Persistent coughing, prolonged hoarseness, difficulty swallowing or unintended weight loss, each of these symptoms may be easily explained and treated. Or they may signal a more serious problem; all are common symptoms of esophageal cancer.

Esophageal cancer develops in the lining of the esophagus, a muscular tube that carries food from the mouth to the stomach. Approximately 8-10 inches long, the esophagus helps transport food from the mouth to the stomach for digestion. It keeps food from traveling down the windpipe, and when it reaches the stomach, it prevents acid and stomach contents from traveling backwards.

Although the disease is considered rare, physicians are seeing an increase in the number of young men being diagnosed with esophageal cancer, according to Kenneth Meredith, MD, FACS, a UW Health surgeon with a special interest in treating gastrointestinal malignancies.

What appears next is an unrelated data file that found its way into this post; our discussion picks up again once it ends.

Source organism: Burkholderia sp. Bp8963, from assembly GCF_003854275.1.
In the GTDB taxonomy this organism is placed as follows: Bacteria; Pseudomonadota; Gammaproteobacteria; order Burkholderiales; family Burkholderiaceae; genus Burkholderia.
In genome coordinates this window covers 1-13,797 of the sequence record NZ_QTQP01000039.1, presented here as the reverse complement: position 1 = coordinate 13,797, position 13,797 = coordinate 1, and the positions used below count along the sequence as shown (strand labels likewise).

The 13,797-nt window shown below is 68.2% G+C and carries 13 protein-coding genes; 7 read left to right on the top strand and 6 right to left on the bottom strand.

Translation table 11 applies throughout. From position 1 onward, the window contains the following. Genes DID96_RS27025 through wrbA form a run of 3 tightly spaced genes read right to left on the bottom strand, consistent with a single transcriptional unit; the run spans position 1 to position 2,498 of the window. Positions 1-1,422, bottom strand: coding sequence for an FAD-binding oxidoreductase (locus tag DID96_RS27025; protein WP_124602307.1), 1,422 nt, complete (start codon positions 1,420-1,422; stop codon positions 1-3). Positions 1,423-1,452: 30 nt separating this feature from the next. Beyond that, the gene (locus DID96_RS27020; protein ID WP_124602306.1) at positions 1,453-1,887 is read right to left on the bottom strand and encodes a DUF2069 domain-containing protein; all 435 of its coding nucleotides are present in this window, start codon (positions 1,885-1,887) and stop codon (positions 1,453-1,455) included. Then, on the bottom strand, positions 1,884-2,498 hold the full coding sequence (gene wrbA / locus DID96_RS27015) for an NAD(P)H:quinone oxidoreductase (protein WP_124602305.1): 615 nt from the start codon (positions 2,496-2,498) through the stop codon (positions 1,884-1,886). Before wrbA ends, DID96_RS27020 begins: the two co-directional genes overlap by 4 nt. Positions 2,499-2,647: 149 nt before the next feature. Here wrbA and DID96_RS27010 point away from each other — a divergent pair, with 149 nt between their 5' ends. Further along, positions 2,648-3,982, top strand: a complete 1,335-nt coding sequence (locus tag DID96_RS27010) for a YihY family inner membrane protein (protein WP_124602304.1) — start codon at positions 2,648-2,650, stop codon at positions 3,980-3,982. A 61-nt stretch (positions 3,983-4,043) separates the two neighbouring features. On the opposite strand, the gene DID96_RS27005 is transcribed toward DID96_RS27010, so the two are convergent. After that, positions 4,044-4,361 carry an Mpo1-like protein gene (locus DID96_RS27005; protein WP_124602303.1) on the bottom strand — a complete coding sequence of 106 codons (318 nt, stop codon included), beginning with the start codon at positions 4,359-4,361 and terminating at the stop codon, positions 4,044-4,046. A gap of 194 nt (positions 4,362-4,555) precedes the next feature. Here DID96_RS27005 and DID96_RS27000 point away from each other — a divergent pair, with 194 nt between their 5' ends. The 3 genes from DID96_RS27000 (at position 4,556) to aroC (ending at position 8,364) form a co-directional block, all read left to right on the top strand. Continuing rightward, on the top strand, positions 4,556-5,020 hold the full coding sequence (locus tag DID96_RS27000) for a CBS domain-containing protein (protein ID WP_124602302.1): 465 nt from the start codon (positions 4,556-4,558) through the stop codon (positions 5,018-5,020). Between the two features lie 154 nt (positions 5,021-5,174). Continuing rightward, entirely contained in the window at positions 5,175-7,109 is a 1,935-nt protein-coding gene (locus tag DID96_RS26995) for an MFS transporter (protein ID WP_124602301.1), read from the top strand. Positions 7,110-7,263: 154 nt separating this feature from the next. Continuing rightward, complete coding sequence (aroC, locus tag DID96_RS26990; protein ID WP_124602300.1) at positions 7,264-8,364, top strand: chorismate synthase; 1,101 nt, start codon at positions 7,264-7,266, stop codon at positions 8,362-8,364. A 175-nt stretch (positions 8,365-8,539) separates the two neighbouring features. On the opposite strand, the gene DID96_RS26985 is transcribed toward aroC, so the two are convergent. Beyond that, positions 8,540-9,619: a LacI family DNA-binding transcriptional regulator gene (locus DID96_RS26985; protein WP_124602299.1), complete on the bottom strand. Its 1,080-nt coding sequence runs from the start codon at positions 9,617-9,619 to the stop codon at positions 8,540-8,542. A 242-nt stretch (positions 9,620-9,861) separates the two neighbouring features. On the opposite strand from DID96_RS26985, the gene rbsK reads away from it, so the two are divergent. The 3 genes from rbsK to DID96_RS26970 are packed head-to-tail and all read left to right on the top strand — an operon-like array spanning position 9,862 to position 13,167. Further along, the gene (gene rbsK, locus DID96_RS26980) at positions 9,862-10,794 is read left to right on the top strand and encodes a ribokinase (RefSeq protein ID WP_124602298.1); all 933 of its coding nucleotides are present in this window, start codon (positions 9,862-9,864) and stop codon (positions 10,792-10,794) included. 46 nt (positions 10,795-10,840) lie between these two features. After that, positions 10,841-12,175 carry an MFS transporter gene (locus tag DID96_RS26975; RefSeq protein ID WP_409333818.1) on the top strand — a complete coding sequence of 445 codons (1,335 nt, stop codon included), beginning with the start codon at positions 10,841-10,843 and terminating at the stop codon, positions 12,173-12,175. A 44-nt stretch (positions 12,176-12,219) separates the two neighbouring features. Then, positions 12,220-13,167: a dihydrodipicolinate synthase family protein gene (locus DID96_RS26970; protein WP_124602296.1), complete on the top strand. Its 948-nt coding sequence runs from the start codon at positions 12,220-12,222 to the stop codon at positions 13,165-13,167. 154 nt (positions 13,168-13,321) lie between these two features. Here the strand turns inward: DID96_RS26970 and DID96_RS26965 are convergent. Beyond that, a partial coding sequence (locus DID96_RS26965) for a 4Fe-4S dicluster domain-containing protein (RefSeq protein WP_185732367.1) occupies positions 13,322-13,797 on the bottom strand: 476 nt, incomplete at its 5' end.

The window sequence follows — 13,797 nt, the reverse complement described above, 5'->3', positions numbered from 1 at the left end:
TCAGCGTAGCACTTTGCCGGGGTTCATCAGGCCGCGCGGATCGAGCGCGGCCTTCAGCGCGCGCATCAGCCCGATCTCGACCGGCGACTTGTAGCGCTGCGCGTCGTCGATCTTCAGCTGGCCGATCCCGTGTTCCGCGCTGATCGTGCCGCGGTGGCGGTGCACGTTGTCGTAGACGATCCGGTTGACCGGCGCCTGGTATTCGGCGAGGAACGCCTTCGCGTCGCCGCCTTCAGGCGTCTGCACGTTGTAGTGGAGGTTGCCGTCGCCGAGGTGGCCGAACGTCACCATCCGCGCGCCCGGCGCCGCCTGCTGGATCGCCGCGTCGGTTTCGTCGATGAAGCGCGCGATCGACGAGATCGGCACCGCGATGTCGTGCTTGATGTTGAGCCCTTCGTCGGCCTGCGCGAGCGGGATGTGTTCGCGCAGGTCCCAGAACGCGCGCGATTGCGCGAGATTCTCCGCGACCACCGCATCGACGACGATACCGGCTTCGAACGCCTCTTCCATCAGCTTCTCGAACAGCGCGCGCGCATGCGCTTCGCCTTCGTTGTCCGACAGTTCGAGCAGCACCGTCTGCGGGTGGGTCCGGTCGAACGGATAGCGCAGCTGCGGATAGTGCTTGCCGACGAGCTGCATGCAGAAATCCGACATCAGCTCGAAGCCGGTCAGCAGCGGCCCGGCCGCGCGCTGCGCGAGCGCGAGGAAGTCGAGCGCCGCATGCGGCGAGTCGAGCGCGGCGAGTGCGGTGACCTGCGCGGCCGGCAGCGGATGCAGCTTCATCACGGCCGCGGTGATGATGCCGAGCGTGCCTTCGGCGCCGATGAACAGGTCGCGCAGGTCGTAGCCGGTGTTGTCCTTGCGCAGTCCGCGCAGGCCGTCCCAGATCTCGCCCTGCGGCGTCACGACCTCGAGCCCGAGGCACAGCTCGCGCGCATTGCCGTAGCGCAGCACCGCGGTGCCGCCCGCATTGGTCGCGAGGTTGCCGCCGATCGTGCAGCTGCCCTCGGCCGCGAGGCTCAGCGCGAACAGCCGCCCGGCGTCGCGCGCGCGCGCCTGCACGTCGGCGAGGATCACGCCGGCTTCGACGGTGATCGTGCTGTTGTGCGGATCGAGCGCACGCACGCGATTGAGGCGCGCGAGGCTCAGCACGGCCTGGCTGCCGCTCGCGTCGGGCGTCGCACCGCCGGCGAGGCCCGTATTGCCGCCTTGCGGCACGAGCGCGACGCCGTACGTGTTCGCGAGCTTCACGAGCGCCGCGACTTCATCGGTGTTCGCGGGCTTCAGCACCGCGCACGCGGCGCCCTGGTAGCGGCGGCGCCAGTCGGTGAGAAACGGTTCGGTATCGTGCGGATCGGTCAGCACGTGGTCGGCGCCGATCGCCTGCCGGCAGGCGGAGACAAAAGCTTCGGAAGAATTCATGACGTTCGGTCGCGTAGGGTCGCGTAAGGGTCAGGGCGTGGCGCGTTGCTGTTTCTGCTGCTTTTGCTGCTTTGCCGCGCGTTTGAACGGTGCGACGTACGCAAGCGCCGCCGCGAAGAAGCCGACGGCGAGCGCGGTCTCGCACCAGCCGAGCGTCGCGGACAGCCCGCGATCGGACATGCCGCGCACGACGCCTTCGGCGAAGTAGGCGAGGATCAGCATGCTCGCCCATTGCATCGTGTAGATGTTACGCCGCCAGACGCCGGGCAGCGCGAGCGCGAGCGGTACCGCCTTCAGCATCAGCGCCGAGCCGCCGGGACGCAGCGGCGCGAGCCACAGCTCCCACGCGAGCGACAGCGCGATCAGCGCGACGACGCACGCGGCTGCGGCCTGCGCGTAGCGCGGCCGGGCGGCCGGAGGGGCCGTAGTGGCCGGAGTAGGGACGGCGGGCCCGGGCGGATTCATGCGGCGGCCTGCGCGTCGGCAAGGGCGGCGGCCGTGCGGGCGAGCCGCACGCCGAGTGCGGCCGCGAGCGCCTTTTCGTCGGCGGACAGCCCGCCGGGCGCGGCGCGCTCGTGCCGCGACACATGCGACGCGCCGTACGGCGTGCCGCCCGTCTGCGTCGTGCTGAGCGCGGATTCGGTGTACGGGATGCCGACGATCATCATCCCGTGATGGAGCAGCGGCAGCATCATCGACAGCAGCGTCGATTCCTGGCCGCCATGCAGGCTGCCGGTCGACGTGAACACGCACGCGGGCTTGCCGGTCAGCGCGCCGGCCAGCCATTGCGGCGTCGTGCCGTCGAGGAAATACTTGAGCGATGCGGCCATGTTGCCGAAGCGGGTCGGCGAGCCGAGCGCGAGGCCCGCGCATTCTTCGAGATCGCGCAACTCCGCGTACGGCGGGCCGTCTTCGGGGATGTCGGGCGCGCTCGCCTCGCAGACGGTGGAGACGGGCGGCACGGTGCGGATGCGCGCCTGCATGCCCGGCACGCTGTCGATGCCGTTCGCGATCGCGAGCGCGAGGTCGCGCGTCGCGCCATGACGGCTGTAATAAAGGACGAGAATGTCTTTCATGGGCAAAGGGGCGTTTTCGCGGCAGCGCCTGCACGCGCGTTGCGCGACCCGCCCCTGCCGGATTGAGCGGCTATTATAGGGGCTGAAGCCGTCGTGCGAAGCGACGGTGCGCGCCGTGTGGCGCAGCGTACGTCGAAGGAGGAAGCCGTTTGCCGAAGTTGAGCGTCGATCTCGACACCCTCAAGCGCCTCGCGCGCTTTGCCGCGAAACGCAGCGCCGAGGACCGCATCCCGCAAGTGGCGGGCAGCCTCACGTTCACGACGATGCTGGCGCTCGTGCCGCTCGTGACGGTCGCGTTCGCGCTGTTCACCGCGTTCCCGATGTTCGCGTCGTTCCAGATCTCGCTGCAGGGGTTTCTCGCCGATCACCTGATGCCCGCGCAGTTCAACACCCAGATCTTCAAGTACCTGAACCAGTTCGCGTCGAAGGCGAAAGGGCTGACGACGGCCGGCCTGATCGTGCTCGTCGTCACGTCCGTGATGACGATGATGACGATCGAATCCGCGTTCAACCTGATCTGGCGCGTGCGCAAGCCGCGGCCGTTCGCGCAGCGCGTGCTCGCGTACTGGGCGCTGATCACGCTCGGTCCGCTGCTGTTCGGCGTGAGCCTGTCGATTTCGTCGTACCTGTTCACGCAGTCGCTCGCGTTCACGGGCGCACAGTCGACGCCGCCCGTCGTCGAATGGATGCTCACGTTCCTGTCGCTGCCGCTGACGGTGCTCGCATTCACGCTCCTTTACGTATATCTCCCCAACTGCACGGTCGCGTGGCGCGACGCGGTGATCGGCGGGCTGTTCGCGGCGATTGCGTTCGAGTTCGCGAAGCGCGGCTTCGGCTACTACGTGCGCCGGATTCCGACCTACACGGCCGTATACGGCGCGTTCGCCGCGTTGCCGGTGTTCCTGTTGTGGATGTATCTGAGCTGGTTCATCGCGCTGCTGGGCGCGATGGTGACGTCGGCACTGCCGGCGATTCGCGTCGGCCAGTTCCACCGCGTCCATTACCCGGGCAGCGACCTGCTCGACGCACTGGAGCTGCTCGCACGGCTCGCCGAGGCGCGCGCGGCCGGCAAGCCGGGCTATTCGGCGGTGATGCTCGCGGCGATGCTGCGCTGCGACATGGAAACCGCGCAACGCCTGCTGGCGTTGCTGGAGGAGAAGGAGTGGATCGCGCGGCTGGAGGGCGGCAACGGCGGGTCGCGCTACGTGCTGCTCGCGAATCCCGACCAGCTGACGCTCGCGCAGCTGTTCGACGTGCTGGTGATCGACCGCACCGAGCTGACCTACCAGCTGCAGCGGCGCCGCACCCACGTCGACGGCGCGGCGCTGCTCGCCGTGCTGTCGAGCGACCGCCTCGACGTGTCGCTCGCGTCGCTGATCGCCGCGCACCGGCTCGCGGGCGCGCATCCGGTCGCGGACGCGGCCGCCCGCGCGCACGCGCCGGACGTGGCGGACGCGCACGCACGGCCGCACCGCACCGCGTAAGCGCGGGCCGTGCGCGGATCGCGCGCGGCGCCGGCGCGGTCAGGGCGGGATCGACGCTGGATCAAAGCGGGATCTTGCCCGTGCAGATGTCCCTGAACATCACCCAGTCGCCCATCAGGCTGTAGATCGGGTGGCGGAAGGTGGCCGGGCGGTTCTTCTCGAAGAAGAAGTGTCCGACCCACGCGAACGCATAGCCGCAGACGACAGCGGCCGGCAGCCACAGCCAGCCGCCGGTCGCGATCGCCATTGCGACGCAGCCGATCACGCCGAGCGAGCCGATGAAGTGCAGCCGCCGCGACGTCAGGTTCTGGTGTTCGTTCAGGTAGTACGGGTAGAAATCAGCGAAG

According to Meredith, a surgical oncologist with UW Carbone Cancer Center in Madison, WI, the disease is often linked to lifestyle choices. Esophageal cancer patients frequently have a history of smoking or excess alcohol consumption. Alcohol combined with tobacco use increases the risk of esophageal cancer far more than either drinking or smoking alone. People who have been diagnosed with Barrett’s Esophagus, a pre-cancer condition related to prolonged acid reflux, are at particularly high risk.

The most effective way to detect esophageal cancer is to recognize the symptoms and see your health care professional. The warning signs are: difficult or painful swallowing, unintended weight loss, chest pain, heartburn/indigestion, persistent coughing or prolonged hoarseness, and human papillomavirus (HPV).

UW Carbonne Cancer Center Health Newsletter, April 2014